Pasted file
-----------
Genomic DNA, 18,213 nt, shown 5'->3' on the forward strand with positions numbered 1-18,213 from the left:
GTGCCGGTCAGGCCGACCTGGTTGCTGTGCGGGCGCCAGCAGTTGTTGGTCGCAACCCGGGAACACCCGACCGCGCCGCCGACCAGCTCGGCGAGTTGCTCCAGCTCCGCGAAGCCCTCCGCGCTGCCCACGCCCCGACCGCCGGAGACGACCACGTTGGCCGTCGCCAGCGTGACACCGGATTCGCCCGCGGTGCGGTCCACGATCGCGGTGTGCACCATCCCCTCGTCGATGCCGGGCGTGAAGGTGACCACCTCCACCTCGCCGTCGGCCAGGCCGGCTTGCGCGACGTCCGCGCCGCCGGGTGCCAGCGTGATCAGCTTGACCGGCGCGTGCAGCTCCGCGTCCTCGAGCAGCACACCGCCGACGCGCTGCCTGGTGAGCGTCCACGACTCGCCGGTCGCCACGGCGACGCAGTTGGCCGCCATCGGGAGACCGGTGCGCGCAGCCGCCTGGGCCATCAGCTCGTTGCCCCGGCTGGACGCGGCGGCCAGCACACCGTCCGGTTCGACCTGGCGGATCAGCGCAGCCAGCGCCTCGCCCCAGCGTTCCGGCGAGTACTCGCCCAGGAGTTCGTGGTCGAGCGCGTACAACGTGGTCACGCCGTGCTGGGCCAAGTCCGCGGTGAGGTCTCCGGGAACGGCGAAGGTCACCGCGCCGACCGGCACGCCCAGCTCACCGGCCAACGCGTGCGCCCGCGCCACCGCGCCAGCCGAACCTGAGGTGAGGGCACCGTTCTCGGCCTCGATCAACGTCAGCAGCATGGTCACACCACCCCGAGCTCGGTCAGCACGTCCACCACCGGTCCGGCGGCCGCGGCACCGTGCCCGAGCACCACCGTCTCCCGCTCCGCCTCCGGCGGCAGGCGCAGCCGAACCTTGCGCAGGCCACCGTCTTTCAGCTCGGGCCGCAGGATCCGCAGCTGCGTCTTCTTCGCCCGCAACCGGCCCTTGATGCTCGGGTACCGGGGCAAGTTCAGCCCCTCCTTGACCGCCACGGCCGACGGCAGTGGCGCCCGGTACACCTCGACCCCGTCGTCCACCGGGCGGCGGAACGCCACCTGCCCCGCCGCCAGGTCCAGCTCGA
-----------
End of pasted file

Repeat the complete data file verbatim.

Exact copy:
Genomic DNA, 18,213 nt, shown 5'->3' on the forward strand with positions numbered 1-18,213 from the left:
GTGCCGGTCAGGCCGACCTGGTTGCTGTGCGGGCGCCAGCAGTTGTTGGTCGCAACCCGGGAACACCCGACCGCGCCGCCGACCAGCTCGGCGAGTTGCTCCAGCTCCGCGAAGCCCTCCGCGCTGCCCACGCCCCGACCGCCGGAGACGACCACGTTGGCCGTCGCCAGCGTGACACCGGATTCGCCCGCGGTGCGGTCCACGATCGCGGTGTGCACCATCCCCTCGTCGATGCCGGGCGTGAAGGTGACCACCTCCACCTCGCCGTCGGCCAGGCCGGCTTGCGCGACGTCCGCGCCGCCGGGTGCCAGCGTGATCAGCTTGACCGGCGCGTGCAGCTCCGCGTCCTCGAGCAGCACACCGCCGACGCGCTGCCTGGTGAGCGTCCACGACTCGCCGGTCGCCACGGCGACGCAGTTGGCCGCCATCGGGAGACCGGTGCGCGCAGCCGCCTGGGCCATCAGCTCGTTGCCCCGGCTGGACGCGGCGGCCAGCACACCGTCCGGTTCGACCTGGCGGATCAGCGCAGCCAGCGCCTCGCCCCAGCGTTCCGGCGAGTACTCGCCCAGGAGTTCGTGGTCGAGCGCGTACAACGTGGTCACGCCGTGCTGGGCCAAGTCCGCGGTGAGGTCTCCGGGAACGGCGAAGGTCACCGCGCCGACCGGCACGCCCAGCTCACCGGCCAACGCGTGCGCCCGCGCCACCGCGCCAGCCGAACCTGAGGTGAGGGCACCGTTCTCGGCCTCGATCAACGTCAGCAGCATGGTCACACCACCCCGAGCTCGGTCAGCACGTCCACCACCGGTCCGGCGGCCGCGGCACCGTGCCCGAGCACCACCGTCTCCCGCTCCGCCTCCGGCGGCAGGCGCAGCCGAACCTTGCGCAGGCCACCGTCTTTCAGCTCGGGCCGCAGGATCCGCAGCTGCGTCTTCTTCGCCCGCAACCGGCCCTTGATGCTCGGGTACCGGGGCAAGTTCAGCCCCTCCTTGACCGCCACGGCCGACGGCAGTGGCGCCCGGTACACCTCGACCCCGTCGTCCACCGGGCGGCGGAACGCCACCTGCCCCGCCGCCAGGTCCAGCTCGA